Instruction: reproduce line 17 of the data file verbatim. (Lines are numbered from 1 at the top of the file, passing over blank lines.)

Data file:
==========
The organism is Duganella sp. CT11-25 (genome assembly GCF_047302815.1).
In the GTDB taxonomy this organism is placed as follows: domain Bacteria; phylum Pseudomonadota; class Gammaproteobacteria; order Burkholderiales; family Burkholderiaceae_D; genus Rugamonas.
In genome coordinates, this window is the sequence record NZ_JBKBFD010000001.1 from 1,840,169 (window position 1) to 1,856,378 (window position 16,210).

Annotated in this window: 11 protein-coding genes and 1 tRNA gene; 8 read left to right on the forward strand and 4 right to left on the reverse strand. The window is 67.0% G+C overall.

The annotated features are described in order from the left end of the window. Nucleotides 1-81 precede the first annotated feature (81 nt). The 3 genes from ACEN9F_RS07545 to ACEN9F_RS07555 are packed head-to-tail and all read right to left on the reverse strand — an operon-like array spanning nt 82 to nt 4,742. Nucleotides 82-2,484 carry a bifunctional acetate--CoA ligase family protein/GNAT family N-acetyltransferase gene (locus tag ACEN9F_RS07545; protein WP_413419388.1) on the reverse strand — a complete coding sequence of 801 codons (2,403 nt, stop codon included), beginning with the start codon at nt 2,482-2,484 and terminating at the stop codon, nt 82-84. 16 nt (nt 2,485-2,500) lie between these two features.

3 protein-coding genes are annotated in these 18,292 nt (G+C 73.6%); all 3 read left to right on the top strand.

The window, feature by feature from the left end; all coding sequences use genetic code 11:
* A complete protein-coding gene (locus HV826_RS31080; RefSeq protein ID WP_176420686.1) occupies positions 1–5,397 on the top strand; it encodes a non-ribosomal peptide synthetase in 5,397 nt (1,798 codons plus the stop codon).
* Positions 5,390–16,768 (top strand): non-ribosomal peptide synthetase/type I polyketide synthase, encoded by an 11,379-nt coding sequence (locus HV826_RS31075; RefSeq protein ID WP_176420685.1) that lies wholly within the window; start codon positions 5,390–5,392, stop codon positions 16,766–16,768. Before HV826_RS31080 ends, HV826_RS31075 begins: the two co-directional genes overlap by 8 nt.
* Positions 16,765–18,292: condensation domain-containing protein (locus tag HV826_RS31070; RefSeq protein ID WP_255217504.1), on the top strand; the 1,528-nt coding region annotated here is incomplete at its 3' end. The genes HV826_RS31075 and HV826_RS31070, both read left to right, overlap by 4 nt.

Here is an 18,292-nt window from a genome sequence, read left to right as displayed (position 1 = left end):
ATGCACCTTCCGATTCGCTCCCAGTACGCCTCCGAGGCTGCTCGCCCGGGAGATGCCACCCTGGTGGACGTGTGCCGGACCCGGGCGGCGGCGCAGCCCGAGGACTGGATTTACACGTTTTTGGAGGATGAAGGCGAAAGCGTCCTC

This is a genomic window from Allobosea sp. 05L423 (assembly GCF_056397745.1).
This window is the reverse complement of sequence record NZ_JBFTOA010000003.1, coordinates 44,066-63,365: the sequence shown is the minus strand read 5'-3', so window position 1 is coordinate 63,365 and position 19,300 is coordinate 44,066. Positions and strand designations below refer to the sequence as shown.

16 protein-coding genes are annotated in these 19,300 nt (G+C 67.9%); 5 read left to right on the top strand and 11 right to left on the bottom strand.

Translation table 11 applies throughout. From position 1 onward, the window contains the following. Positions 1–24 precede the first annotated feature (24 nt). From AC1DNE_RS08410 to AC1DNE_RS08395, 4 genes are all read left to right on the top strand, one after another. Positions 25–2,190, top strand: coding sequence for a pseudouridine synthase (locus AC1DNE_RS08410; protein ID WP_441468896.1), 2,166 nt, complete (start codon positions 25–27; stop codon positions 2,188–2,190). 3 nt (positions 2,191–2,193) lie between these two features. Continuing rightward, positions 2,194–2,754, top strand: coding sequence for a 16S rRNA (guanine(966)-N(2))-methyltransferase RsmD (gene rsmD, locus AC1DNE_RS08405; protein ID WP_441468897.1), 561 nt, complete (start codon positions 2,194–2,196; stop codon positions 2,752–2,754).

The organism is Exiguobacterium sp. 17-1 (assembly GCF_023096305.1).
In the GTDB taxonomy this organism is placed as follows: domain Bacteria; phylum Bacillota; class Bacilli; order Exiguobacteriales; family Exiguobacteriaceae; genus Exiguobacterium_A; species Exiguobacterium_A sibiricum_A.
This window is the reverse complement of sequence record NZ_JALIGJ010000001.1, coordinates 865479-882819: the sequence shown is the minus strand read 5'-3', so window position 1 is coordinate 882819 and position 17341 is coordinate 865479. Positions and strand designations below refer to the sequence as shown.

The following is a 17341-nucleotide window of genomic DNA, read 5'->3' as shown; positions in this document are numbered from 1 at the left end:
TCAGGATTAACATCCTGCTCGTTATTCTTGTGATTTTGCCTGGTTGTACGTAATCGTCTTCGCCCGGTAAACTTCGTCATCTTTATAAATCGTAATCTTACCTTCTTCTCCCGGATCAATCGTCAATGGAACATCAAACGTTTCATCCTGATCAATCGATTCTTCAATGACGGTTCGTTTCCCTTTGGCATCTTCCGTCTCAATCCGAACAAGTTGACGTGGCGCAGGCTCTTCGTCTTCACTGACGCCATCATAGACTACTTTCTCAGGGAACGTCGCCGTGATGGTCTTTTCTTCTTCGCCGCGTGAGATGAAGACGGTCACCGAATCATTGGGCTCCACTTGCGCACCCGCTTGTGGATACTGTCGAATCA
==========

The organism is Exiguobacterium sp. 17-1 (assembly GCF_023096305.1).